This means that the seller has the right to sell a good only if he is the true owner and holds the title of the goods or is an agent of the title holder. When a good is sold the implied condition for the good is its title, i.e. the ownership of the good. If the seller does not own the title of the said good himself and sells it to the buyer, it is a breach of condition. In such a situation the buyer can return the goods to the seller and claim his money back or refuse to accept the good before delivery or whenever he learns about the false title of the seller.
CASE LAW: Rowland v Divall, 192210 – The plaintiff had purchased a car from the defendant and was compelled to return it to the true owner after having used it for a while. The plaintiff then sued the defendant for the purchase money, since the defendant didn’t receive the consideration as per the condition of the title of ownership.
Sale by Description (Section 15)
Section 15 of the Sale of Goods Act, 1930 explains that when a buyer intends to buy goods by description, the goods must correspond with the description given by the buyer at the time of formation of the contract, failure in which the buyer can refuse to accept the goods.
Sale by Sample (Section 17)
When the goods are to be supplied on the basis of a sample provided to the seller by the buyer while the formation of a contract the following conditions are implied:
- Bulk supplied should correspond with the sample in quality
- Buyer shall have a reasonable opportunity to compare the goods with the sample
- The good shall be free from any apparent defect on reasonable examination by the buyer.
Sale by sample as well as Description (Section 15)
When the sale of goods is by a sample as well as a description the bulk of the goods should correspond with both, i.e. description and sample provided to the seller in the contract and not only sample or description.
Condition as to Quality or Fitness (Section 16)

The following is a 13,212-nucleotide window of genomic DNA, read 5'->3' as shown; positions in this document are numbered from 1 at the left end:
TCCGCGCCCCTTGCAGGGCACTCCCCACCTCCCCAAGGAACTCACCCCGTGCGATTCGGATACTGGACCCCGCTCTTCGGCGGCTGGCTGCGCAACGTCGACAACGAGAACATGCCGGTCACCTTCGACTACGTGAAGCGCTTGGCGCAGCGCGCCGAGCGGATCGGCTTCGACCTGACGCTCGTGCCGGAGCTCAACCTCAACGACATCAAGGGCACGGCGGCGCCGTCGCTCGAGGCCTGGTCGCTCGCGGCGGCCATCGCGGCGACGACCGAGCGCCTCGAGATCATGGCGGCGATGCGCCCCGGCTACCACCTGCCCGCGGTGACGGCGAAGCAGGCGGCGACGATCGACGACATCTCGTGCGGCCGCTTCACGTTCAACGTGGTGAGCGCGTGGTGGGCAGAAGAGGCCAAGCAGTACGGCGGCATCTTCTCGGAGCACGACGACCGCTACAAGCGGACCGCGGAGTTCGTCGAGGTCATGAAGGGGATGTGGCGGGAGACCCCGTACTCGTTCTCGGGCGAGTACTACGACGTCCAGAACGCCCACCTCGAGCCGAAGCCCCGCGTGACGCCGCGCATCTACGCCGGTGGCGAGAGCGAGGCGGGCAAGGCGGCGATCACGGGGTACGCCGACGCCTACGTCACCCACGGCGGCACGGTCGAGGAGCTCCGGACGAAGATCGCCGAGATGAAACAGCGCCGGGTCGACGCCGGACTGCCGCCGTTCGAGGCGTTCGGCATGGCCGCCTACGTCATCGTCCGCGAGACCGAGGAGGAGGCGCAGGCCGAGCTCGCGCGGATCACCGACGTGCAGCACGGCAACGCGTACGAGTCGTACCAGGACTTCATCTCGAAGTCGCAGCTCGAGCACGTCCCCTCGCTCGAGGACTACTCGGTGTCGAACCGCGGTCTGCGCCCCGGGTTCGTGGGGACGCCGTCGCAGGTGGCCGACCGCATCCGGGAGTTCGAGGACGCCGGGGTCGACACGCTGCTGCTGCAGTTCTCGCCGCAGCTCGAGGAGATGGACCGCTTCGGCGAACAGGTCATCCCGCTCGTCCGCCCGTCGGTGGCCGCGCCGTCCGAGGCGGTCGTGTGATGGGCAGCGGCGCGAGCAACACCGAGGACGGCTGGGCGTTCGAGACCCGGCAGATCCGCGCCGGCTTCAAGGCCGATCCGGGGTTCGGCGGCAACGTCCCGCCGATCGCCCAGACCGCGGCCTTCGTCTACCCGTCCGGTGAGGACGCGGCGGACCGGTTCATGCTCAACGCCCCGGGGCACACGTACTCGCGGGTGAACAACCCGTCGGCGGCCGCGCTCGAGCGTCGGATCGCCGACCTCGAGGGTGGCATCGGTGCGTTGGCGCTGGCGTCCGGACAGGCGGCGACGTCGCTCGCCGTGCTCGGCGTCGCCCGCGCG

The doctrine of Caveat Emptor is applicable in the case of sale/purchase of goods, which means ‘Buyer Beware’. The maxim means that the buyer must take care of the quality and fitness of the goods he intends to buy and cannot blame the seller for his wrong choice. However, section 16 of the Sale of Goods Act 1930 provides a few conditions which are considered as an implied condition in terms of quality and fitness of the good:
- When the buyer specifies the purpose for the purchase of the good to the seller, he relied on the sound judgment and expertise of the seller for the purchase there is an implied condition that the goods shall comply with the description of the purpose of purchase.
- When the goods are bought on a description from a person who sells goods of that description (even if he doesn’t manufacture the good), there is an implied condition that the goods shall correspond with the description. However, in case of an easily observable defect that is missed by the buyer while examining the good is not considered as an implied condition.
Enjoy Possession of the Goods [Section 14(b)]
Section 14(b) of the Act mentions ‘an implied warranty that the buyer shall have and enjoy quiet possession of the goods’ which means a buyer is entitled to the quiet possession of the goods purchased as an implied warranty which means the buyer after receiving the title of ownership from the true owner should not be disturbed either by the seller or any other person claiming superior title of the goods. In such a case, the buyer is entitled to claim compensation and damages from the seller as a breach of implied warranty.
Goods are free from any charge or encumbrance in favour of any third party [Section 14(c)]
Any charge or encumbrance pending in favour of the third party which was not declared to the buyer while entering into a contract shall be considered as a breach of warranty, and the buyer is be entitled to compensation and claim damages from the seller for the same.
The provision of Implied conditions and warranties are provided in the Sale of Goods Act in order to protect the buyers in case of any fraud by the seller. However, it is seller’s duty in the first place to look for the obvious defects and enquire about the quality of the product before entering into a contract of sale of goods since a seller cannot be held guilty for a customer’s wrong choice.
In order to ensure purchase of an appropriate good by the seller, it is suggested that the buyer conveys the purpose and gives a reasonable description of the goods so desired.